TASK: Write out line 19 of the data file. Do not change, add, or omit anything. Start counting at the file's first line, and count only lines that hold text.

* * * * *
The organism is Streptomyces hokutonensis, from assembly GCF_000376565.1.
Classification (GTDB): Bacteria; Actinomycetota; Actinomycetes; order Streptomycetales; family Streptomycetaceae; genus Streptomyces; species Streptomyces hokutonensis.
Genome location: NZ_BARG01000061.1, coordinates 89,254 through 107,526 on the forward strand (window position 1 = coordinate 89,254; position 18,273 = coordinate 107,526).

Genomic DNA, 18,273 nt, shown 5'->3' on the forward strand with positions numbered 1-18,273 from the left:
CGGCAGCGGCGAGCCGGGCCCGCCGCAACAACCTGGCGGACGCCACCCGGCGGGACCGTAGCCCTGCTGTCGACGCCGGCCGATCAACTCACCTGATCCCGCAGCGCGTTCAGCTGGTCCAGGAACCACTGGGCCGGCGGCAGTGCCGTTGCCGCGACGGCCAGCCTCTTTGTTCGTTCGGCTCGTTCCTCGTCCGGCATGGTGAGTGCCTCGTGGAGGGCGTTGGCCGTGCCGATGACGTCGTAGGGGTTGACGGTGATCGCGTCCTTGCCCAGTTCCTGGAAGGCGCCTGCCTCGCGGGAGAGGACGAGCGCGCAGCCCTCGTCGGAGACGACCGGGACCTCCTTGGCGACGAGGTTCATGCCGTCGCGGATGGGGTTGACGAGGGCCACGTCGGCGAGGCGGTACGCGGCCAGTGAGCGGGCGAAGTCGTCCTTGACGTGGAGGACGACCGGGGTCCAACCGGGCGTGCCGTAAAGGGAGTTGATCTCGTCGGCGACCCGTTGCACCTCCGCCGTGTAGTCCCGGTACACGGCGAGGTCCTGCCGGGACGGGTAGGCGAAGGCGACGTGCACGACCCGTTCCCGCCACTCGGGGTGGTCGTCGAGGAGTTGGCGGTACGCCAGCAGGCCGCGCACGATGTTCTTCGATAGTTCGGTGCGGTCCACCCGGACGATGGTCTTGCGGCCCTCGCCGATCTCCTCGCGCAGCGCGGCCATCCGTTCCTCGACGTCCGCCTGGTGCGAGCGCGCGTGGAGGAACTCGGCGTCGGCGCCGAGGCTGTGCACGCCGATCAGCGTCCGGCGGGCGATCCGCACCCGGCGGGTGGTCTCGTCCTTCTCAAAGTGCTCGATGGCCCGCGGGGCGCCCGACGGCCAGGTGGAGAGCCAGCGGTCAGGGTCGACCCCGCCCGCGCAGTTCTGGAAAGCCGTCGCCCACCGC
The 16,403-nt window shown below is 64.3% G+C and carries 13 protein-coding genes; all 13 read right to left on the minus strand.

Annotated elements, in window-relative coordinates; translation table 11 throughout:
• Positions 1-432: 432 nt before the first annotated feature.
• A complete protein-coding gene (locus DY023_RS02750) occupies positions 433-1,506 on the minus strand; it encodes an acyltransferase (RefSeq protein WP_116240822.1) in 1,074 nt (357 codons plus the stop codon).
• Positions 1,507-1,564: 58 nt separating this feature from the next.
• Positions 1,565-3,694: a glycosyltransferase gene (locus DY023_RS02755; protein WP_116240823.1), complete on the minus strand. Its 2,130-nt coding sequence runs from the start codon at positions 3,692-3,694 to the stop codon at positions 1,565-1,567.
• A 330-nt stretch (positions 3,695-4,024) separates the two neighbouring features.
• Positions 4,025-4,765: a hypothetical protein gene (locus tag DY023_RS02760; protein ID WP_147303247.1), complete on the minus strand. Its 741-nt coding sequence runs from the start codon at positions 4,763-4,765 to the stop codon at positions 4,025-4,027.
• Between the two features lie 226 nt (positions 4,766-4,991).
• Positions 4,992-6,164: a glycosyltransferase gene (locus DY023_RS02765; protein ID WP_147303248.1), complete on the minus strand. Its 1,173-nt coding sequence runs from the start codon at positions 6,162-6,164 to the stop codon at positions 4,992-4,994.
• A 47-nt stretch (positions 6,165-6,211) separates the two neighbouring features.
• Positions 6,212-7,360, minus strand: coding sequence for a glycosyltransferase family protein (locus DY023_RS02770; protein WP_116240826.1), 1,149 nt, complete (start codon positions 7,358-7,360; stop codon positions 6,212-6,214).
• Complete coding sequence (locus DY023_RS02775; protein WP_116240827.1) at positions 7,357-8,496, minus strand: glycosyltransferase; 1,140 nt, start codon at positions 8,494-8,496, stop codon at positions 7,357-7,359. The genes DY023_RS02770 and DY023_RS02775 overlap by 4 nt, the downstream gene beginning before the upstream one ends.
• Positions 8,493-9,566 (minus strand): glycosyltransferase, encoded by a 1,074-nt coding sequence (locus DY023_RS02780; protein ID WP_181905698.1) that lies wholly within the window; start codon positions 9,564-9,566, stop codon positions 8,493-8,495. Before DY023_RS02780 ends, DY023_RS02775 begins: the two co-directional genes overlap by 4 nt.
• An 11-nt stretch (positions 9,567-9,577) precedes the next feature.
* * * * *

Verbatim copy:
• Positions 8,493-9,566 (minus strand): glycosyltransferase, encoded by a 1,074-nt coding sequence (locus DY023_RS02780; protein ID WP_181905698.1) that lies wholly within the window; start codon positions 9,564-9,566, stop codon positions 8,493-8,495. Before DY023_RS02780 ends, DY023_RS02775 begins: the two co-directional genes overlap by 4 nt.